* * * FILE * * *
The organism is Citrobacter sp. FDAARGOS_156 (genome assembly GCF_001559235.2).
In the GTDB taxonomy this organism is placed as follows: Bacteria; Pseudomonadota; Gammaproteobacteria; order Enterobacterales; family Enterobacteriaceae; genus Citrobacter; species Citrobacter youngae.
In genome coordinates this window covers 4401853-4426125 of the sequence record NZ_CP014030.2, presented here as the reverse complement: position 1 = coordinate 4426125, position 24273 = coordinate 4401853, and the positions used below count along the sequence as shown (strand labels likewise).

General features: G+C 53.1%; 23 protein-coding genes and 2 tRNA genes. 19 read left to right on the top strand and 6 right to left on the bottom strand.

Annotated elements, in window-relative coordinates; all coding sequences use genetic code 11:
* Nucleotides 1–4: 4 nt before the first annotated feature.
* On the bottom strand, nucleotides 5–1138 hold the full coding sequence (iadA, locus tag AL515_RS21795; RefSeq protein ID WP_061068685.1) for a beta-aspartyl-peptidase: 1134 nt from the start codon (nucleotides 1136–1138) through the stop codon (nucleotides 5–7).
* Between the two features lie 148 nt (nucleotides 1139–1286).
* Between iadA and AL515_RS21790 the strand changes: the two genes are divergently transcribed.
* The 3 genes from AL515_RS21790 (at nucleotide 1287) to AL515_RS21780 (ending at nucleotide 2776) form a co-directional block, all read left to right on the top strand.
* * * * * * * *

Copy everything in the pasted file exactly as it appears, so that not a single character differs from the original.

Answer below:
The organism is Citrobacter sp. FDAARGOS_156 (genome assembly GCF_001559235.2).
In the GTDB taxonomy this organism is placed as follows: Bacteria; Pseudomonadota; Gammaproteobacteria; order Enterobacterales; family Enterobacteriaceae; genus Citrobacter; species Citrobacter youngae.
In genome coordinates this window covers 4401853-4426125 of the sequence record NZ_CP014030.2, presented here as the reverse complement: position 1 = coordinate 4426125, position 24273 = coordinate 4401853, and the positions used below count along the sequence as shown (strand labels likewise).

General features: G+C 53.1%; 23 protein-coding genes and 2 tRNA genes. 19 read left to right on the top strand and 6 right to left on the bottom strand.

Annotated elements, in window-relative coordinates; all coding sequences use genetic code 11:
* Nucleotides 1–4: 4 nt before the first annotated feature.
* On the bottom strand, nucleotides 5–1138 hold the full coding sequence (iadA, locus tag AL515_RS21795; RefSeq protein ID WP_061068685.1) for a beta-aspartyl-peptidase: 1134 nt from the start codon (nucleotides 1136–1138) through the stop codon (nucleotides 5–7).
* Between the two features lie 148 nt (nucleotides 1139–1286).
* Between iadA and AL515_RS21790 the strand changes: the two genes are divergently transcribed.
* The 3 genes from AL515_RS21790 (at nucleotide 1287) to AL515_RS21780 (ending at nucleotide 2776) form a co-directional block, all read left to right on the top strand.